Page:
A host of issues from midscale hotel development to advocacy in Washington formed the framework of a roundtable discussion sponsored by Choice Hotels International and conducted at the annual Asian American Hotel Owners Association convention, held this year in National Harbor, Md.
At the start of the roundtable, discussion focused on the Trump administration’s efforts to reduce regulations and tax reform. Chip Rogers, president and CEO of the Asian American Hotel Owners Association, said that despite a number of recent legislative victories on behalf of hotel owners, there is still a long way to go, and new challenges are cropping up every day.
Rogers listed four challenges of note: lawmakers raising hotel taxes to pay for government institutions, such as teachers’ salaries; a lack of accountability when policing home-sharing businesses; difficulties in educating lawmakers on what extended-stay hotels are; and the need to thwart human trafficking. Because of these concerns, he said, it is necessary for hoteliers to become involved in the political process.
“We see this type of lawmaking happening across the spectrum, where they just seem to find bits and pieces and cobble something together, and that’s not really the recipe for long-term success,” Rogers said. “No one would run their business that way.”
Tim Shuy, VP of owner & portfolio strategy at Choice Hotels, said one of the most effective ways for hoteliers to become active is to seek ways to educate lawmakers on the needs of the industry. The fact is, many of them simply don’t understand the struggles behind successfully operating a hotel. He spoke about a training program Choice put together with AAHOA to teach advocacy at a local level, which involved hoteliers meeting directly with their local congressman.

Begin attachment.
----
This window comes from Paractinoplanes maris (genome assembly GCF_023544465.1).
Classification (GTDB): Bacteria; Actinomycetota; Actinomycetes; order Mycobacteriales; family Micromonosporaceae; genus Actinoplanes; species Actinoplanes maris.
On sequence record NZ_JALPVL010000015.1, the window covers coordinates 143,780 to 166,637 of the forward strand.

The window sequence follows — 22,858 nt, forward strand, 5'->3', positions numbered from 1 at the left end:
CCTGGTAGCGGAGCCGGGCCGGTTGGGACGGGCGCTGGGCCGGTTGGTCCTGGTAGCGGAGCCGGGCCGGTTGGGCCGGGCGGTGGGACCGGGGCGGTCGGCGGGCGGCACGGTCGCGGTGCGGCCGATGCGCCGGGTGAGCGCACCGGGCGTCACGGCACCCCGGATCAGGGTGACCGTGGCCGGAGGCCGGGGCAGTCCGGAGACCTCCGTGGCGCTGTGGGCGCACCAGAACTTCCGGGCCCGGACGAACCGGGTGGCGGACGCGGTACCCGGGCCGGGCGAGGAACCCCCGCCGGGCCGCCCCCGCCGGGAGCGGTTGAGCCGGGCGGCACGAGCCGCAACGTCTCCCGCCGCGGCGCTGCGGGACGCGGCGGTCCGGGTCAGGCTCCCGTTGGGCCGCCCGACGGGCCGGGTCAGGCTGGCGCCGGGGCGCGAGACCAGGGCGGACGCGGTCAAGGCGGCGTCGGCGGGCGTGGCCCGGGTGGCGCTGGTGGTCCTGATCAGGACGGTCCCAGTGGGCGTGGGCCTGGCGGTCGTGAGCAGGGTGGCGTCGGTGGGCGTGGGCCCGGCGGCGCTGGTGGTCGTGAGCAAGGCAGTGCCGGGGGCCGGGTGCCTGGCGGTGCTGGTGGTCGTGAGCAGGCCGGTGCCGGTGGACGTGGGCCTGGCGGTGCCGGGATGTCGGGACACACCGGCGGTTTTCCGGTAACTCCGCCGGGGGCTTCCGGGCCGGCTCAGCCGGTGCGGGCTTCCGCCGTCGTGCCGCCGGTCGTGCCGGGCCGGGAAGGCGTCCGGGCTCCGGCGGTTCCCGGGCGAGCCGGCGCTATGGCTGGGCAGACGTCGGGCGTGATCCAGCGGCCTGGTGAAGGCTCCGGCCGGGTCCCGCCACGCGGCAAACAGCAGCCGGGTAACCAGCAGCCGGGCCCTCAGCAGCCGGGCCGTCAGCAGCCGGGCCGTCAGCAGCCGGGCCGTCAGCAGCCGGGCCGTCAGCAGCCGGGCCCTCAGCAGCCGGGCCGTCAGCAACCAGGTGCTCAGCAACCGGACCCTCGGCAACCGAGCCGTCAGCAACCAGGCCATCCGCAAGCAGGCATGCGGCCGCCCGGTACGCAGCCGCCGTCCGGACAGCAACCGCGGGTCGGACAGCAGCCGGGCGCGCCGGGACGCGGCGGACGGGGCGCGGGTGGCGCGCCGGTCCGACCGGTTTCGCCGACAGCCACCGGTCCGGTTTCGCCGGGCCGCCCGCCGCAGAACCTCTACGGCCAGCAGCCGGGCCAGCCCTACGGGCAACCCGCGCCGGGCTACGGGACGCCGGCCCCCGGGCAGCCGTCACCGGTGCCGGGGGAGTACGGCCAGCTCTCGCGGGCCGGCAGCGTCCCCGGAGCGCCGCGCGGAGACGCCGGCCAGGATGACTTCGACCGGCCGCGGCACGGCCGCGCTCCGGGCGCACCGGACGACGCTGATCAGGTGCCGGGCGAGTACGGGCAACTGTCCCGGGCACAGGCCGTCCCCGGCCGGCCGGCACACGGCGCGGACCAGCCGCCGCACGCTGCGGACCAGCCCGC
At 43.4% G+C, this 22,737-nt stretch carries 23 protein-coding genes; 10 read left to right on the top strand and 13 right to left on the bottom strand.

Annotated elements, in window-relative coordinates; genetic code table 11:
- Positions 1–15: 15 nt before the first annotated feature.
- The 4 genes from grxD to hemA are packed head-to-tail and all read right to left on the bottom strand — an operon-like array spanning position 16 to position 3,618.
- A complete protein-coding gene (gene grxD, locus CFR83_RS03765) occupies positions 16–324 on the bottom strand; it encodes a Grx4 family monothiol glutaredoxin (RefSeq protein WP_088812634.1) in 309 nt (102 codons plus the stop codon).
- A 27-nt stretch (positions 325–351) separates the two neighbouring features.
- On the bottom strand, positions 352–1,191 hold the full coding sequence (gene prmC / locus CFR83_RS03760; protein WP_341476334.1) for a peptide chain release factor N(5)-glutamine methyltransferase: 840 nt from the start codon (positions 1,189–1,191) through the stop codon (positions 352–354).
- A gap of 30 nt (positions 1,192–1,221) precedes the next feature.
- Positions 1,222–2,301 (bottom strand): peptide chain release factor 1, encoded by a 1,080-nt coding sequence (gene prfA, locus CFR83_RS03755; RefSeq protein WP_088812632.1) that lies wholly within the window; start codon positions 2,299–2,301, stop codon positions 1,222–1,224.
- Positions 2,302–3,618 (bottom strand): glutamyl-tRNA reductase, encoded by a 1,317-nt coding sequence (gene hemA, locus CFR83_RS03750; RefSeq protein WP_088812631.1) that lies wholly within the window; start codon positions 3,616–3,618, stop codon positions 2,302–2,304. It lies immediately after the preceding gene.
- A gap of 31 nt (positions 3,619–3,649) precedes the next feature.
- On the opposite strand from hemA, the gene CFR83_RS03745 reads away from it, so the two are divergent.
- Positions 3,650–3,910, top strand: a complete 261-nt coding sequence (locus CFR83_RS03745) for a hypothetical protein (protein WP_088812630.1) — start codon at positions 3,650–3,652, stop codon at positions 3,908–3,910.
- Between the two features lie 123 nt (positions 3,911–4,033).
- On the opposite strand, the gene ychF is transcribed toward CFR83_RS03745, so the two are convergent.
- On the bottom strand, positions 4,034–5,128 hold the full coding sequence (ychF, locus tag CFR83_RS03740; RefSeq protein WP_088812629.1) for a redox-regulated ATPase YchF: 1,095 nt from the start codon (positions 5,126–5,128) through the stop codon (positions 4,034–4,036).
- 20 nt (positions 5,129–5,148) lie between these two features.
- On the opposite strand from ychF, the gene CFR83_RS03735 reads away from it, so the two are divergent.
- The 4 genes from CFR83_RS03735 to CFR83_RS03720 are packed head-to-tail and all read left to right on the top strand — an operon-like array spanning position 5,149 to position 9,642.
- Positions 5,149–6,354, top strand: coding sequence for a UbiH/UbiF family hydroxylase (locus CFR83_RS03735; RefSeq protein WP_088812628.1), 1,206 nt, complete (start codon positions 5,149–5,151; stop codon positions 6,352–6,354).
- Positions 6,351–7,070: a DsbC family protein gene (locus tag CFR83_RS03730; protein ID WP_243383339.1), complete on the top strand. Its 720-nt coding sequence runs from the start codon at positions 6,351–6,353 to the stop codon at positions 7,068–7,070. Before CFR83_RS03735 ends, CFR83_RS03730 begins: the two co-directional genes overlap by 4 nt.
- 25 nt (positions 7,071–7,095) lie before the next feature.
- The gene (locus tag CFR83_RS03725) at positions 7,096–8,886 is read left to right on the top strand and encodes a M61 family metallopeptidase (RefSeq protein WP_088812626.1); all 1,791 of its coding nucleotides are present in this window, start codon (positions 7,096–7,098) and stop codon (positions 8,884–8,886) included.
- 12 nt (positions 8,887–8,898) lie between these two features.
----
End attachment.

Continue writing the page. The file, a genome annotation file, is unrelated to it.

“They took a congressman and educated him about joint employer—which is still out there, unfortunately—and overtime and drive-by lawsuits,” Shuy said. “That’s a great example of how we can work together and focus on issues.”
Bijal Patel, VP of Coast Redwood Hospitality, said advocacy is important within the industry because it gives voice to smaller owners. It’s particularly important for AAHOA to be involved, he said, because the group has 17,000 members it can mobilize.